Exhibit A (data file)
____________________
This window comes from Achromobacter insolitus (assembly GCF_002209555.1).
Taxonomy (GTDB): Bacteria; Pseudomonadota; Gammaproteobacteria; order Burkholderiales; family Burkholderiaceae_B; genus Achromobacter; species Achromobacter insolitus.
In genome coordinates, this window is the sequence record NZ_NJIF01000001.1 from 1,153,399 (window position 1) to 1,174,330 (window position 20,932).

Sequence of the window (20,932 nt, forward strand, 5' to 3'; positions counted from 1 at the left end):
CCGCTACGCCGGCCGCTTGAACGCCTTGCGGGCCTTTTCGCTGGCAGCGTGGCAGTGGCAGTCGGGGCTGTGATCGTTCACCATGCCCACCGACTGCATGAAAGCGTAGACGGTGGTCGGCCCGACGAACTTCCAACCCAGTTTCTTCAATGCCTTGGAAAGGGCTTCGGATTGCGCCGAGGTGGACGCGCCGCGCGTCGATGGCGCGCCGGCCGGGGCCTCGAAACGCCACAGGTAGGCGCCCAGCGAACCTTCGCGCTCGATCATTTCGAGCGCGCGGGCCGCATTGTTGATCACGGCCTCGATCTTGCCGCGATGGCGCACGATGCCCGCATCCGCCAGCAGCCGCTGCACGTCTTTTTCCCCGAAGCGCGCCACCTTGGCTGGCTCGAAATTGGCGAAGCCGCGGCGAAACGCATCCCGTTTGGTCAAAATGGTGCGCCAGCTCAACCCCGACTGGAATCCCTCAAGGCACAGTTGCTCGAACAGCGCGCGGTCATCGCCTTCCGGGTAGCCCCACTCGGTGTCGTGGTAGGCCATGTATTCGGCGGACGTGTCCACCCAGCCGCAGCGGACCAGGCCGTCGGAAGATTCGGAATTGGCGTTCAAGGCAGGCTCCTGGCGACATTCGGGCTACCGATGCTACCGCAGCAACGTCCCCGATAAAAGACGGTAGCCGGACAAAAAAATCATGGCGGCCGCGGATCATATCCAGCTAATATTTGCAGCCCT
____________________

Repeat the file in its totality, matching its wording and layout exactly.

This window comes from Achromobacter insolitus (assembly GCF_002209555.1).
Taxonomy (GTDB): Bacteria; Pseudomonadota; Gammaproteobacteria; order Burkholderiales; family Burkholderiaceae_B; genus Achromobacter; species Achromobacter insolitus.
In genome coordinates, this window is the sequence record NZ_NJIF01000001.1 from 1,153,399 (window position 1) to 1,174,330 (window position 20,932).

Sequence of the window (20,932 nt, forward strand, 5' to 3'; positions counted from 1 at the left end):
CCGCTACGCCGGCCGCTTGAACGCCTTGCGGGCCTTTTCGCTGGCAGCGTGGCAGTGGCAGTCGGGGCTGTGATCGTTCACCATGCCCACCGACTGCATGAAAGCGTAGACGGTGGTCGGCCCGACGAACTTCCAACCCAGTTTCTTCAATGCCTTGGAAAGGGCTTCGGATTGCGCCGAGGTGGACGCGCCGCGCGTCGATGGCGCGCCGGCCGGGGCCTCGAAACGCCACAGGTAGGCGCCCAGCGAACCTTCGCGCTCGATCATTTCGAGCGCGCGGGCCGCATTGTTGATCACGGCCTCGATCTTGCCGCGATGGCGCACGATGCCCGCATCCGCCAGCAGCCGCTGCACGTCTTTTTCCCCGAAGCGCGCCACCTTGGCTGGCTCGAAATTGGCGAAGCCGCGGCGAAACGCATCCCGTTTGGTCAAAATGGTGCGCCAGCTCAACCCCGACTGGAATCCCTCAAGGCACAGTTGCTCGAACAGCGCGCGGTCATCGCCTTCCGGGTAGCCCCACTCGGTGTCGTGGTAGGCCATGTATTCGGCGGACGTGTCCACCCAGCCGCAGCGGACCAGGCCGTCGGAAGATTCGGAATTGGCGTTCAAGGCAGGCTCCTGGCGACATTCGGGCTACCGATGCTACCGCAGCAACGTCCCCGATAAAAGACGGTAGCCGGACAAAAAAATCATGGCGGCCGCGGATCATATCCAGCTAATATTTGCAGCCCT